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In News- What election manifestos must do, why they matter?
What to study?
For Prelims: Guidelines on Election Manifesto, statutory backing.
For Mains: Why political parties come up with Election Manifesto? Need for, concerns and measures to make them accountable.
What are Manifestos?
Election manifestos are not legally enforceable documents. This has been reiterated by the Supreme Court in 2015.
They are a formality, and their release is often no more than a photo-op in the campaign of political parties. They are frequently delayed, leaving no time for voters to go through the contents in order to make informed choices.
Guidelines on election manifestos:
- In 2013, the Election Commission of India, acting on directions given by the Supreme Court, added guidelines on election manifestos in the Model Code of Conduct (MCC).
- In S Subramaniam Balaji vs Govt. of Tamil Nadu and Others (July 2013), a Bench of Justices P Sathasivam and Ranjan Gogoi ruled that the “distribution of freebies of any kind, undoubtedly, influences all people”, and “shakes the root of free and fair elections to a large degree”.
- The court also directed the Election Commission “to frame guidelines for the same in consultation with political parties”.
- It suggested that “a separate head for guidelines for election manifesto released by a political party can also be included in the Model Code of Conduct for the Guidance of Political Parties & Candidates”.
Additions to Model Code:
After the Supreme Court’s directions, the Election Commission met with recognised national and state parties for consultations, and then issued the following guidelines under Part VIII of the MCC:
- The election manifesto shall not contain anything repugnant to the ideals and principles enshrined in the Constitution and further that it shall be consistent with the letter and spirit of other provisions of Model Code of Conduct.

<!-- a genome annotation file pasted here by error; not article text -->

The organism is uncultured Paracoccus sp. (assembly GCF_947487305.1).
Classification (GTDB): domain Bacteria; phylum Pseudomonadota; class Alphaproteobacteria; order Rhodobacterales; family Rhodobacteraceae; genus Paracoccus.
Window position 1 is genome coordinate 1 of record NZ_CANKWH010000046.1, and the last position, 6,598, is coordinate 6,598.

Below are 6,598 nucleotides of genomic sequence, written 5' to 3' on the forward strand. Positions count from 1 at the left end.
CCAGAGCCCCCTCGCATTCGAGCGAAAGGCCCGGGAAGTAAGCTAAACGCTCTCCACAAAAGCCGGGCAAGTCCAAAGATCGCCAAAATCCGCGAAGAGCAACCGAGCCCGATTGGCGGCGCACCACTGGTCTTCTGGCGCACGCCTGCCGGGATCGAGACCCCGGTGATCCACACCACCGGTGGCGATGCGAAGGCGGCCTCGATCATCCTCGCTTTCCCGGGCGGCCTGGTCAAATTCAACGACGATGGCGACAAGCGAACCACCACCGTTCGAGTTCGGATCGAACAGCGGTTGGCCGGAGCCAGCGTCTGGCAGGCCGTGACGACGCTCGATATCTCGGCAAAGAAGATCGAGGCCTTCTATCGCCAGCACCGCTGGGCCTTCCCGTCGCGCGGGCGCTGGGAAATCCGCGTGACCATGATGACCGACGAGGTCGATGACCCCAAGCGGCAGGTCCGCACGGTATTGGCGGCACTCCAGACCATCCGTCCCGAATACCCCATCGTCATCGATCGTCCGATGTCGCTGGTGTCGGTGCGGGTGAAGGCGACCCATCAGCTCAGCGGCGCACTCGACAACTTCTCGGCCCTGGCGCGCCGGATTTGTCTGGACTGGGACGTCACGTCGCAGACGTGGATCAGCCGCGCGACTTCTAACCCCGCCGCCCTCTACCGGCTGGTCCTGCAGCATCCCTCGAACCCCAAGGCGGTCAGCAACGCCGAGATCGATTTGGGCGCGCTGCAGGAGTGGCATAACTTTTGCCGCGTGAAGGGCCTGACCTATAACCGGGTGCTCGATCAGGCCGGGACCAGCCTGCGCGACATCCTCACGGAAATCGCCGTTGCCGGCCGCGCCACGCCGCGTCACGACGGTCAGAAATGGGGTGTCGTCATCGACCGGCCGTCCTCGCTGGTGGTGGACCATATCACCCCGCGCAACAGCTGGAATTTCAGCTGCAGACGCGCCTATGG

- The Directive Principles of State Policy enshrined in the Constitution enjoin upon the State to frame various welfare measures for the citizens and therefore there can be no objection to the promise of such welfare measures in election manifestos. However, political parties should avoid making those promises which are likely to vitiate the purity of the election process or exert undue influence on the voters in exercising their franchise.
- In the interest of transparency, level playing field and credibility of promises, it is expected that manifestos also reflect the rationale for the promises and broadly indicate the ways and means to meet the financial requirements for it. Trust of voters should be sought only on those promises which are possible to be fulfilled.”
Prohibitory period for manifestos:
The guidelines also laid down the prohibitory period for the release of manifestos during elections:
- In case of single-phase election, manifesto shall not be released during the prohibitory period, as prescribed under Section 126 of The Representation of the People Act, 1951.
- In case of multi-phase elections, manifesto shall not be released during the prohibitory periods, as prescribed under Section 126 of The Representation of the People Act, 1951, of all the phases of those elections.”
- In Section 126 of the RP Act, the ‘prohibitory period’ signifies the “period of forty-eight hours ending with the hour fixed for conclusion of poll”.
Sources: Indian Express.